Spontaneous “in-flyer”.

    It can also happen the other way around. A few years ago we received a tip from an organic bell pepper grower where Adalia larvae were regularly released. In the summer a ladybug species had spontaneously flown into the greenhouse and fed enthusiastically on the aphid population.

  • It turned out that this ladybug can establish itself well in the greenhouse: in mid-August there were a lot of ladybug in the greenhouse of this breeder. At that point we were able to collect some of the beetles to do research. It turned out to be the 14-spotted ladybird (Propylea quatuordecimpunctata). This is a native ladybug that you can find throughout the Netherlands.

    Breeding the 14-spotted ladybird

    We have developed a method to breed the 14-spotted ladybird. As a result, we have been able to supply PROPYLEA to various growers for several years now. In organic pepper cultivation in particular, growers now add PROPYLEA as standard to the arsenal of natural enemies to control aphid populations. This is also the case with Ron van Dijk’s Groenland Biologische Groentekwekerij, which produces organic aubergines, peppers and tomatoes for various European countries and the United States.

  • Application of PROPYLEA in practice.

    It is best to introduce adult PROPYLEA beetles early in the season (late February – mid April). Usually it is not necessary to release extra beetles during the season. Experience shows that PROPYLEA is able to establish itself well and will lay eggs as soon as aphids are found in the crop. Even when the aphid is under control, the ladybugs remain in the greenhouse. When the aphid population increases again, we see that PROPYLEA ‘pops up’ again and tackles the aphid problem.

    The establishment of PROPYLEA in the greenhouses is a good example of a self-sustaining system to keep the aphid population under control every year.

  • In 2006 we have been asked to set up a biological control program in a newly build butterfly garden in Luttelgeest. This new garden is part ofde Orchideeën Hoeve, a complex of several tropical gardens open to public. Up until then the control of harmful insects was done with chemicals and since the gardens were open to public during the day, the pesticide application had to be done during the evenings. However, with the arrival of the butterfly garden, it was no longer possible to apply pesticides, since the butterflies would not survive such a treatment. The biological control of most pests went very well and after a year they were convinced that this was the way to go in the future. In the years that followed, the pests in other gardens have also be controlled in a biological way. More and more animals were introduced in the different gardens and since several years, de Orchideeën Hoeve is not only a tropical garden, but also a zoo.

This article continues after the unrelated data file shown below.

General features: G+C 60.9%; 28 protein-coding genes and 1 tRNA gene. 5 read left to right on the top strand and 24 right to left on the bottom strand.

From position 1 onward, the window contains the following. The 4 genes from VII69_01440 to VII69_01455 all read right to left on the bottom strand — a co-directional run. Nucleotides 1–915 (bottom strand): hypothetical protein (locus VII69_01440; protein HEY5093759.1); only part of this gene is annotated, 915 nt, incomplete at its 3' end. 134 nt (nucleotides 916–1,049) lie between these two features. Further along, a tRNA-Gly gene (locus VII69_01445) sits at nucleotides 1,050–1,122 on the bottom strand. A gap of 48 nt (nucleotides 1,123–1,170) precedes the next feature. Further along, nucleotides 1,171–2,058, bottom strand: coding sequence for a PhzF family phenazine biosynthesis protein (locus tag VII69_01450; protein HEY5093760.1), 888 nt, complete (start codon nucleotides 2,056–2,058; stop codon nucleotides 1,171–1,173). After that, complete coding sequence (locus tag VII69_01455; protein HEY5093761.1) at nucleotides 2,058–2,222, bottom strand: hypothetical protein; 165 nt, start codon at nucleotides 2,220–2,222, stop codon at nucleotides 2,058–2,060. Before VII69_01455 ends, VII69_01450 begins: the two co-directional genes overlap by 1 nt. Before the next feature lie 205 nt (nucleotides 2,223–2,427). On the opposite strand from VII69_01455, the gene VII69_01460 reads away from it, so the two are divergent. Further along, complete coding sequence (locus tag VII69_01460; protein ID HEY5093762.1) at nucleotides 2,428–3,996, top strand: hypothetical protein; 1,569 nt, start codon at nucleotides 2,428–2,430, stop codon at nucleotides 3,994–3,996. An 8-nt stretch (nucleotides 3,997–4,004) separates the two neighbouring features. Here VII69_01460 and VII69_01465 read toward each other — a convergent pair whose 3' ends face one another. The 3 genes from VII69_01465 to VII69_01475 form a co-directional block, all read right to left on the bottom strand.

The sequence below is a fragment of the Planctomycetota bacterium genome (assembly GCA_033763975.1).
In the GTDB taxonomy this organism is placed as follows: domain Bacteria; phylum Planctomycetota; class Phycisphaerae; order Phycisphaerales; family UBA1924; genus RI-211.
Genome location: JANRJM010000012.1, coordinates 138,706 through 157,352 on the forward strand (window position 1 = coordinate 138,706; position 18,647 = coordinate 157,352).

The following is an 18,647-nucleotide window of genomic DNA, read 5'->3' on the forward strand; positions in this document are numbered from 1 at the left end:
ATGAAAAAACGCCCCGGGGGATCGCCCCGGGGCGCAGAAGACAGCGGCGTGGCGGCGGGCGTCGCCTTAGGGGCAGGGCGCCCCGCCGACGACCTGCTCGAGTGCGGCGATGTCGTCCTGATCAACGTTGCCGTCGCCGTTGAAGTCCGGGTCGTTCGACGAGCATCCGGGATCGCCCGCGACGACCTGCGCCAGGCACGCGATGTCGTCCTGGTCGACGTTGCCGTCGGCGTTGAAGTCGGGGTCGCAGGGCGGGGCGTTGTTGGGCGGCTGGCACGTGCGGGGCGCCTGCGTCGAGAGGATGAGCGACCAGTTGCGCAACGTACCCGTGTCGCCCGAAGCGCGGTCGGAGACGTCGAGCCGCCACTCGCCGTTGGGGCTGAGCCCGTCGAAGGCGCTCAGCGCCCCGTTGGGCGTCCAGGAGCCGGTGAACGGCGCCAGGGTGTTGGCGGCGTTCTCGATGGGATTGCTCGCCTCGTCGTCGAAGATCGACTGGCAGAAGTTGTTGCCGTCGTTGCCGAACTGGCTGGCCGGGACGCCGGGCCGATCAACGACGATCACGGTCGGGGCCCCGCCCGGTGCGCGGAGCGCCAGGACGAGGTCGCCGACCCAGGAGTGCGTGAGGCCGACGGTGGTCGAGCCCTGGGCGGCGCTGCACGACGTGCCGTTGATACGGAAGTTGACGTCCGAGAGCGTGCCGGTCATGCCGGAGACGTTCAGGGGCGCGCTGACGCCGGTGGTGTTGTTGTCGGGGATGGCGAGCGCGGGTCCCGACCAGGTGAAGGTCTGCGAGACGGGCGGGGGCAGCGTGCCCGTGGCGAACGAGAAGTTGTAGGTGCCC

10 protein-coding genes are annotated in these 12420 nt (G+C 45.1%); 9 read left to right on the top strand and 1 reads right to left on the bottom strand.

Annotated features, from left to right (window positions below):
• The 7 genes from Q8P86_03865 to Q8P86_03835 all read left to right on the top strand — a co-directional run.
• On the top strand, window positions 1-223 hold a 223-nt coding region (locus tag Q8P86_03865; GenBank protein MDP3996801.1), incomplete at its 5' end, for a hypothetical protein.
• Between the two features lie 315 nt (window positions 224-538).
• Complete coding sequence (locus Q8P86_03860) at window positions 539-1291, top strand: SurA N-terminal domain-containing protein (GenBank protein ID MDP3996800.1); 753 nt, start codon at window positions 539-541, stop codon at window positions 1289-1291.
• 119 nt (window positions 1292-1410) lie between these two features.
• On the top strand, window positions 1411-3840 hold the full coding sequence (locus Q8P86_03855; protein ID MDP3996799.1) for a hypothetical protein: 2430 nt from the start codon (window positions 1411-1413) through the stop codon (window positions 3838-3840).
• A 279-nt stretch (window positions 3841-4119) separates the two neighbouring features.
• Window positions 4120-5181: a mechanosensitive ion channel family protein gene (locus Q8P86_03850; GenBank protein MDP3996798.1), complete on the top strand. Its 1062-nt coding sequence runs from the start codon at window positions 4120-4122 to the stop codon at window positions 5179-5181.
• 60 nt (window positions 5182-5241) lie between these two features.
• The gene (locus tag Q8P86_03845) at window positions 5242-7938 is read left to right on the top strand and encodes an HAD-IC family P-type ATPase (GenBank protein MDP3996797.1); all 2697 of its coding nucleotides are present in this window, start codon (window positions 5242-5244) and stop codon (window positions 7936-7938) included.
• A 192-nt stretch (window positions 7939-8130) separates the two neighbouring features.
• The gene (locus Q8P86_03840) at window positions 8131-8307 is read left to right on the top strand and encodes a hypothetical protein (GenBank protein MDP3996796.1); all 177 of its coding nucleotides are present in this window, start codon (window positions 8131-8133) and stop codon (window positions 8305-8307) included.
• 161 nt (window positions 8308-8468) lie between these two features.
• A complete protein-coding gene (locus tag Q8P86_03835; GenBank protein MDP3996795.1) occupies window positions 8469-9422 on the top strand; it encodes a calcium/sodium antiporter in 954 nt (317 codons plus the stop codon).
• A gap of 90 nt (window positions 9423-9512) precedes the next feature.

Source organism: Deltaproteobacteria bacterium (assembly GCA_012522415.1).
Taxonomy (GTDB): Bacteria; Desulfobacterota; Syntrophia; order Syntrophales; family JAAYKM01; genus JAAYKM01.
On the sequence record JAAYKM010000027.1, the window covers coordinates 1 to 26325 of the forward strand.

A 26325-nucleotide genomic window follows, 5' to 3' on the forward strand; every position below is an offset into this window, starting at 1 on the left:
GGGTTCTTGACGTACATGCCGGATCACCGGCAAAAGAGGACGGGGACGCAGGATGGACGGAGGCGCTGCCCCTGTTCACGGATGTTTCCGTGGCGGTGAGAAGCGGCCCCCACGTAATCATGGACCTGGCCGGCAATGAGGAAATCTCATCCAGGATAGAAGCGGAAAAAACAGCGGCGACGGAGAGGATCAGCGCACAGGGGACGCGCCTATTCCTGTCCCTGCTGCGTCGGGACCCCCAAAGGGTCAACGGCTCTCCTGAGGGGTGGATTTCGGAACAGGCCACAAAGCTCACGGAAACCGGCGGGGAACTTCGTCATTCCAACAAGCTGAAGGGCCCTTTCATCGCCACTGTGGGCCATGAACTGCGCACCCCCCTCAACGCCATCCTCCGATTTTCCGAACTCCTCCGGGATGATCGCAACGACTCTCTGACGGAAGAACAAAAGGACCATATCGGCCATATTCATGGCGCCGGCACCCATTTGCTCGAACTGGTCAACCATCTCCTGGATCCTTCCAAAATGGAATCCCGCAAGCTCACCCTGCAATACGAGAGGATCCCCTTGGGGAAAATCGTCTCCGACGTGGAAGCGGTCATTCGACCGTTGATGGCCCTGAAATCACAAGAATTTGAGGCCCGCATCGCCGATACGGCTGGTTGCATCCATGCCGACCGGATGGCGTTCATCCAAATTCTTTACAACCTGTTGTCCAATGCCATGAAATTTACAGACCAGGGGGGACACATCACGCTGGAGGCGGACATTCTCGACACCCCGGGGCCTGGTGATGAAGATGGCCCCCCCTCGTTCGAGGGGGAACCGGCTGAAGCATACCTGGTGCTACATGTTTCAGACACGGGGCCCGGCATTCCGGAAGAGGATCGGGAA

• In 2016 the spectacular ‘Floating Flower Garden’ was opened: a flower splendor in a conservatory, which contains over 1400 hanging baskets that hover over your head. Flowers that usually only bloom in summer can be admired here year round. Especially during winter it is quite a challenge to make this happen. Also in this part of de Orchideeën Hoeve were the pests controlled biologically, and that has turned out to be a interesting challenge. Especially in the first year after opening, the control was not optimal. Especially aphids and whitefly caused trouble in spring and early summer, and had to be corrected chemically a few times. It goes without saying that treatments were selected that combine well with a biological approach. Such a treatment does not affect parasitized aphids, so that parasitoids will keep emerging, leading to a big blow for the aphid population (knockdown-effect).

  • Soon after the correction, new natural enemies are released to control the aphid population. Later in the season the effect of biological control improved and in July we saw a turnaround: the pests were finally under control. We often encounter problems like this in new situations. A possible cause is pesticide residues on the newly placed plants, which inhibit the natural enemies. Orchideeën Hoeve currently grows their own plants for the Floating Flower Garden and replaces the plants when they have become too old. Already during the cultivation of the new plants for the Floating Garden, natural enemies are released to combat potential pest insects. This way we tackle the problem from the beginning and get a head start.